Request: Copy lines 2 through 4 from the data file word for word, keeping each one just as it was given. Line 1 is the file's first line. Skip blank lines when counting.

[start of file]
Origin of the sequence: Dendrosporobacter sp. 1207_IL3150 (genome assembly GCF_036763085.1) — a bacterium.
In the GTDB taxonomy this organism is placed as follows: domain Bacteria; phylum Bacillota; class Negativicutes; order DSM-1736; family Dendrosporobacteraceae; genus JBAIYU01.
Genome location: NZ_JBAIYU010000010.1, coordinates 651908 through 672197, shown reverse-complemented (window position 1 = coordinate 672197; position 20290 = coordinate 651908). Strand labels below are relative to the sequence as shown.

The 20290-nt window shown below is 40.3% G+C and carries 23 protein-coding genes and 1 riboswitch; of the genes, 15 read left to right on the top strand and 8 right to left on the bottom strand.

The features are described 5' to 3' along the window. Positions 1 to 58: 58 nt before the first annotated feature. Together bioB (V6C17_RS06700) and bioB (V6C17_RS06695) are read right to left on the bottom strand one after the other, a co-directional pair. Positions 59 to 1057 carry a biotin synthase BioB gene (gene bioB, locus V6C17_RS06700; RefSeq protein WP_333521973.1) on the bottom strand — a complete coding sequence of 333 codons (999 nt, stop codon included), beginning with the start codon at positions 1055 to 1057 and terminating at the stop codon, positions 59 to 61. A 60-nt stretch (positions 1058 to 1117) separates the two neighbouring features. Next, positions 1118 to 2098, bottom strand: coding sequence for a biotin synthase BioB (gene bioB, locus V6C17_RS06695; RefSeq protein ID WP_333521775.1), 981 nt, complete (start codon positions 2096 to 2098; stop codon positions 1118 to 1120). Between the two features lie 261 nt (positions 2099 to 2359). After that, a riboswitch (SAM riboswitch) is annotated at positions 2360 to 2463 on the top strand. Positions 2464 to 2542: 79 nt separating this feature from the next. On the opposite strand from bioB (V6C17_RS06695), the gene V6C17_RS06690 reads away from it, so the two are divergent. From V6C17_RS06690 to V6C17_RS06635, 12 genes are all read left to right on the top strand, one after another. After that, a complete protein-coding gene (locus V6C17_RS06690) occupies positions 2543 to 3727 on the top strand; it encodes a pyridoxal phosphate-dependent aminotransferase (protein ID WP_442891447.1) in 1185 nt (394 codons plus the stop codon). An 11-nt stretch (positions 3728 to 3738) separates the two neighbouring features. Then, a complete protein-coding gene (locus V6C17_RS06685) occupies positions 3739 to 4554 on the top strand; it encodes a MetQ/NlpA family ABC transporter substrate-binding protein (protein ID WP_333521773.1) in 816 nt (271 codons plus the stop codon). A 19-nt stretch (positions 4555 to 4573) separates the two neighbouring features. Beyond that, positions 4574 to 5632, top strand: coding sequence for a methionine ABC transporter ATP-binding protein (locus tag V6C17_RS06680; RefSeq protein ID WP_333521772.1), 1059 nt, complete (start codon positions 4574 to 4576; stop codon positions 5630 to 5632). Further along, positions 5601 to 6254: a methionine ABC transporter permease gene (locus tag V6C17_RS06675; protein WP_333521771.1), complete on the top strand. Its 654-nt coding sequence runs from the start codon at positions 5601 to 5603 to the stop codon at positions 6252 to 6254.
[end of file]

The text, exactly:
In the GTDB taxonomy this organism is placed as follows: domain Bacteria; phylum Bacillota; class Negativicutes; order DSM-1736; family Dendrosporobacteraceae; genus JBAIYU01.
Genome location: NZ_JBAIYU010000010.1, coordinates 651908 through 672197, shown reverse-complemented (window position 1 = coordinate 672197; position 20290 = coordinate 651908). Strand labels below are relative to the sequence as shown.

The 20290-nt window shown below is 40.3% G+C and carries 23 protein-coding genes and 1 riboswitch; of the genes, 15 read left to right on the top strand and 8 right to left on the bottom strand.